Hi Bill, thank you for your response. Sry not to mention our database. We use PostreSQL. After I wrote first email a also checked encoding in database.
The database was with following parameters: Name | Encoding | Collate | Ctype -------------+-------------+-----------------+------------------ rt4 | UTF8 | en_US.UTF-8 | en_US.UTF-8 1) I dump database with UTF-8 encoding parameter. 2) Then I drop the databases. 3) Create new database with following parameters: Name | Encoding | Collate | Ctype -------------+-------------+-----------------+------------------ rt4 | UTF8 | cs_CZ.UTF-8 | cs_CZ.UTF-8 4) And then import database from dump. But after that change names are loading from LDAP still with bad characters :-/. When the user writes first email to queue, then is also autocreated as unprivileged. If he/she was his/her name in From header, then is used as RealName RT attribute. But in this case is his/her name saved correctly. *Example from the log - autocreated from LDAP:*  [Tue Sep 27 15:59:25 2016] [info]: RT::User::CanonicalizeUserInfoFromExternalAuth returning Disabled: , EmailAddress: no...@vsup.cz, Gecos: novak, Name: novak, Privileged: 1, RealName: MatouÅ¡ NovÃ¡k, WorkPhone: (/opt/rt4/sbin/../lib/RT/User.pm:811)  [Tue Sep 27 15:59:25 2016] [info]: Autocreated external user novak ( 61 ) (/opt/rt4/sbin/../lib/RT/Authen/ExternalAuth.pm:356)  [Tue Sep 27 15:59:25 2016] [info]: RT::Authen::ExternalAuth::LDAP::GetAuth External Auth OK ( My_LDAP ): novak (/opt/rt4/sbin/../lib/RT/Authen/ExternalAuth/LDAP.pm:348)  [Tue Sep 27 15:59:26 2016] [info]: RT::User::CanonicalizeUserInfoFromExternalAuth returning EmailAddress: no...@vsup.cz, Name: novak, *RealName: MatouÅ¡ NovÃ¡k*, WorkPhone: (/opt/rt4/sbin/../lib/RT/User.pm:811) * **Example from the log - autocreated from email:*  [Mon Oct 10 06:26:02 2016] [info]: RT::User::CanonicalizeUserInfoFromExternalAuth returning Comments: Autocreated on ticket submission, Disabled: , EmailAddress: tereza.skvar...@seznam.cz, Name: tereza.skvar...@seznam.cz, Privileged: , *RealName: Tereza Škvárová* (/opt/rt4/sbin/../lib/RT/User.pm:811) Any other ideas? Best regards Jan Burian On 11.10.2016 05:41, Bill Cole wrote: > On 10 Oct 2016, at 16:26, Jan Burian wrote: > >> Hi all, >> >> we have RT 4.4.0 on CentOS 7 and Perl v5.22.1. And we are starting to >> use RT in production. >> >> We configured RT to authenticate users via LDAP >> (RT::Authen::ExternalAuth::LDAP). Our LDAP server is MS AD (Win 2008 >> R2). > [...] >> Authentication is working fine. Users can log in, if the user doesn't >> exist in RT the account is autocreated. All the configured attributes >> are transferred. > > This is a strong sign that the LDAP part is working correctly. If the > LDAP server (AD) and client (Perl's Net::LDAP module) are using > mismatched encodings, it is likely to show up in authentication > failures due to incompatible encodings of the same (logical) > characters that 8-bit encodings assign to byte values 0x80-0xff. > > Fortunately, it is somewhere between arcane and impossible to make > Net::LDAP use anything other than UTF-8. There's *probably* some way > to make it do T.61 for ancient-history compatibility, but that's > mostly pointless. > > [...] >> We had similar problem with Moodle. When we configured Moodle against >> Active Directory and set cp1250 encoding, then it was doing exactly same >> thing. After we changed encoding for LDAP connector to utf-8 then the >> names was >> corrected. > > Which makes sense: LDAP v3 by default uses UTF-8 and you have a modern > system with a mature LDAP client. I know of no way to configure a > CentOS 7/Perl 5.22 system such that the LDAP interaction with an AD > LDAP server talking UTF-8 would be the source of this sort of encoding > conflict. I'm mildly surprised that anything talking LDAPv3 can be > made to use cp1250 encoding, but I suppose Microsoft makes their own > rules to go along with their own unique code pages. > > [...] >> Also I red thath MS AD in LDAP protocol version 3 returns any string to >> LDAP client in utf-8 encoding. >> I really don't know where could be a problem. > > The most likely place is in your database. I'm guessing that you are > using MySQL, which defaults to latin1 encoding. When you store a UTF-8 > string into a latin1 table, it breaks any multi-byte characters into 2 > or 3 characters, but the right bits are still there. This issue has > come up a few times on this list over the past decade and I think Best > Practical has documented how to safely convert a RT database with that > sort of problem from latin1 to utf8. It is probably worth looking > through their docs (possibly one of the UPGRADING* files?) and the RT > Wiki for a solution. I expect it could be done with a binary dump of > the database, altering of any latin1 tables to use utf8, and a > re-import of the binary dump. I'm not enough of a MySQL expert to > detail that process (I generally use Postgres where possible.) > --------- > RT 4.4 and RTIR training sessions, and a new workshop day! > https://bestpractical.com/training > * Boston - October 24-26 > * Los Angeles - Q1 2017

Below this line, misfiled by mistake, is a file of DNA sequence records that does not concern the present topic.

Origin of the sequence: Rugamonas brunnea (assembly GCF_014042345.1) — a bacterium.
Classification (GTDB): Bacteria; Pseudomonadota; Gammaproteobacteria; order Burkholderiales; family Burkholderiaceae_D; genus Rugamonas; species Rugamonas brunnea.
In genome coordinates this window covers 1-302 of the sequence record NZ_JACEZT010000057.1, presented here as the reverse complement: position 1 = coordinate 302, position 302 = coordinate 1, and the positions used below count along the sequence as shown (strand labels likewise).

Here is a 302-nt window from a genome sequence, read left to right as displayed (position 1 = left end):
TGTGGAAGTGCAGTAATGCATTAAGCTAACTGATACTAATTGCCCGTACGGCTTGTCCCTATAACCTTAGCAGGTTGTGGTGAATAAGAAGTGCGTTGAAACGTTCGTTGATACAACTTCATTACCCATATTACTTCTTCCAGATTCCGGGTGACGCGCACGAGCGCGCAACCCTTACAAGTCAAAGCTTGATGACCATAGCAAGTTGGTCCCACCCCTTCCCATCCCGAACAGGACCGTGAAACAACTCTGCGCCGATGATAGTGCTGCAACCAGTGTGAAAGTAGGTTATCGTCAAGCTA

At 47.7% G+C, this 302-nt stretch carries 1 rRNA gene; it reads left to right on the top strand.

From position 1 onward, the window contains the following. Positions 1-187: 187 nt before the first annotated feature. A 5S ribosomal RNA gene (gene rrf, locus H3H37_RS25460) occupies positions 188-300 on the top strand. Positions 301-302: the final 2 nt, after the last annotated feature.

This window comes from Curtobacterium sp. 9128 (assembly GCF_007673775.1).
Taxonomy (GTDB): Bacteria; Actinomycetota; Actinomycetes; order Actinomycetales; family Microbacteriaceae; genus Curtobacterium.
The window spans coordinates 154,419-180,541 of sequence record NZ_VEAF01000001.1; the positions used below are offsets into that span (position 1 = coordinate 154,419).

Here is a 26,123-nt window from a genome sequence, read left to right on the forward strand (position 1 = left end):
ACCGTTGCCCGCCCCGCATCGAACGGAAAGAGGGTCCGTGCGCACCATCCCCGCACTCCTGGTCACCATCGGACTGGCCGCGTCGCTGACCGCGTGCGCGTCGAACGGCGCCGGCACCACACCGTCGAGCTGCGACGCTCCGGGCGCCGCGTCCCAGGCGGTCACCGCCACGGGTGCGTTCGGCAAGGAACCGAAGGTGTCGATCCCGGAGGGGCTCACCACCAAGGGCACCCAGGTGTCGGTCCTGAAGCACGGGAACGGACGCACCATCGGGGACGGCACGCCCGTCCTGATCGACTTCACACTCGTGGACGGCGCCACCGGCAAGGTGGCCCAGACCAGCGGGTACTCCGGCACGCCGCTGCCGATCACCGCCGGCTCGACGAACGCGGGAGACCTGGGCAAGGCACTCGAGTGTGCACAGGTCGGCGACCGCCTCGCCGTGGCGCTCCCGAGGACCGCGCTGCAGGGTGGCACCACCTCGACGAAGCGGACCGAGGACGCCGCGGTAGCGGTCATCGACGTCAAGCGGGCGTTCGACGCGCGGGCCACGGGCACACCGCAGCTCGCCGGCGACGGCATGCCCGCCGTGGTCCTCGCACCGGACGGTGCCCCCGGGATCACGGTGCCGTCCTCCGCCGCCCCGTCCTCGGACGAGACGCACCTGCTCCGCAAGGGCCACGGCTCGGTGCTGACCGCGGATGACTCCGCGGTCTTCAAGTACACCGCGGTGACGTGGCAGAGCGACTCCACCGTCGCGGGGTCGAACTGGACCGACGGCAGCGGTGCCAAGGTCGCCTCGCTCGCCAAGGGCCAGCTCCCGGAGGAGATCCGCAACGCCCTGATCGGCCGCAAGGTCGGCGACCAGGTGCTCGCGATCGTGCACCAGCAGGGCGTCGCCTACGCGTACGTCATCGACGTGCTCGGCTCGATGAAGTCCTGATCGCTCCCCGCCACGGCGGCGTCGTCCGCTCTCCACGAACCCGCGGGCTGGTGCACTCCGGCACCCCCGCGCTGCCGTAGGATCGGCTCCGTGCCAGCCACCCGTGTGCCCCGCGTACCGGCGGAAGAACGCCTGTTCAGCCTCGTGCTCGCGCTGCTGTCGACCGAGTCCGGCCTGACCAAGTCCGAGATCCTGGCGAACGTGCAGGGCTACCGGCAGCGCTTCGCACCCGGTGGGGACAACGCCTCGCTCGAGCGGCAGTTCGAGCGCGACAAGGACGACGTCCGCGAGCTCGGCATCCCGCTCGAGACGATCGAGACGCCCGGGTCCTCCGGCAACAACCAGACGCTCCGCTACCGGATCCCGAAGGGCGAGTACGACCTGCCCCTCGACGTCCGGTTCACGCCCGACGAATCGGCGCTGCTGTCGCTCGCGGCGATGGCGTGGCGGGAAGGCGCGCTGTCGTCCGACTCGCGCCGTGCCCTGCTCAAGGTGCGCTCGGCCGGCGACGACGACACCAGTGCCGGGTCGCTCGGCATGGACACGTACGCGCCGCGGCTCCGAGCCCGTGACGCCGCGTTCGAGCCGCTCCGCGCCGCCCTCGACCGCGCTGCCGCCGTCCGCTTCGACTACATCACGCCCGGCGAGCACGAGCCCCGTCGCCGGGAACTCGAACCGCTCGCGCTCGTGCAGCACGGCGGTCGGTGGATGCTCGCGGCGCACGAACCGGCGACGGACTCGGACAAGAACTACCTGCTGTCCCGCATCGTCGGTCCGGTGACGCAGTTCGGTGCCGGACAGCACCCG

Description: S/MIME Cryptographic Signature
--------- RT 4.4 and RTIR training sessions, and a new workshop day! https://bestpractical.com/training * Boston - October 24-26 * Los Angeles - Q1 2017